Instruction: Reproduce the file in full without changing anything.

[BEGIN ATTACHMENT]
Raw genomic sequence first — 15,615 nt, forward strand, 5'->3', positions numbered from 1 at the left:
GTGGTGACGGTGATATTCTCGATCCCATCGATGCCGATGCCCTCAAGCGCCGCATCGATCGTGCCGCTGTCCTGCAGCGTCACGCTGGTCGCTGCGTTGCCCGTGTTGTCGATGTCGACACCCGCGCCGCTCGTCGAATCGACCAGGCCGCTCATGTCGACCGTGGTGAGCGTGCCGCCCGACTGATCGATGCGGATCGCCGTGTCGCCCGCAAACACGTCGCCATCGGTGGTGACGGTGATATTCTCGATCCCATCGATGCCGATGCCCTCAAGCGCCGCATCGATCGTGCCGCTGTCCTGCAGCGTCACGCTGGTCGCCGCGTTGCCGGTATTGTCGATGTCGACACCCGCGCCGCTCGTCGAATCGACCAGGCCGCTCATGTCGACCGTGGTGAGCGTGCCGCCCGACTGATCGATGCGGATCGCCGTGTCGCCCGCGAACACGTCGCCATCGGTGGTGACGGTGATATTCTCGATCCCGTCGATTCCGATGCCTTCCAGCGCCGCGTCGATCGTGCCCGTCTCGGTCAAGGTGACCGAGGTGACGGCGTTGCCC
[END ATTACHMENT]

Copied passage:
Raw genomic sequence first — 15,615 nt, forward strand, 5'->3', positions numbered from 1 at the left:
GTGGTGACGGTGATATTCTCGATCCCATCGATGCCGATGCCCTCAAGCGCCGCATCGATCGTGCCGCTGTCCTGCAGCGTCACGCTGGTCGCTGCGTTGCCCGTGTTGTCGATGTCGACACCCGCGCCGCTCGTCGAATCGACCAGGCCGCTCATGTCGACCGTGGTGAGCGTGCCGCCCGACTGATCGATGCGGATCGCCGTGTCGCCCGCAAACACGTCGCCATCGGTGGTGACGGTGATATTCTCGATCCCATCGATGCCGATGCCCTCAAGCGCCGCATCGATCGTGCCGCTGTCCTGCAGCGTCACGCTGGTCGCCGCGTTGCCGGTATTGTCGATGTCGACACCCGCGCCGCTCGTCGAATCGACCAGGCCGCTCATGTCGACCGTGGTGAGCGTGCCGCCCGACTGATCGATGCGGATCGCCGTGTCGCCCGCGAACACGTCGCCATCGGTGGTGACGGTGATATTCTCGATCCCGTCGATTCCGATGCCTTCCAGCGCCGCGTCGATCGTGCCCGTCTCGGTCAAGGTGACCGAGGTGACGGCGTTGCCC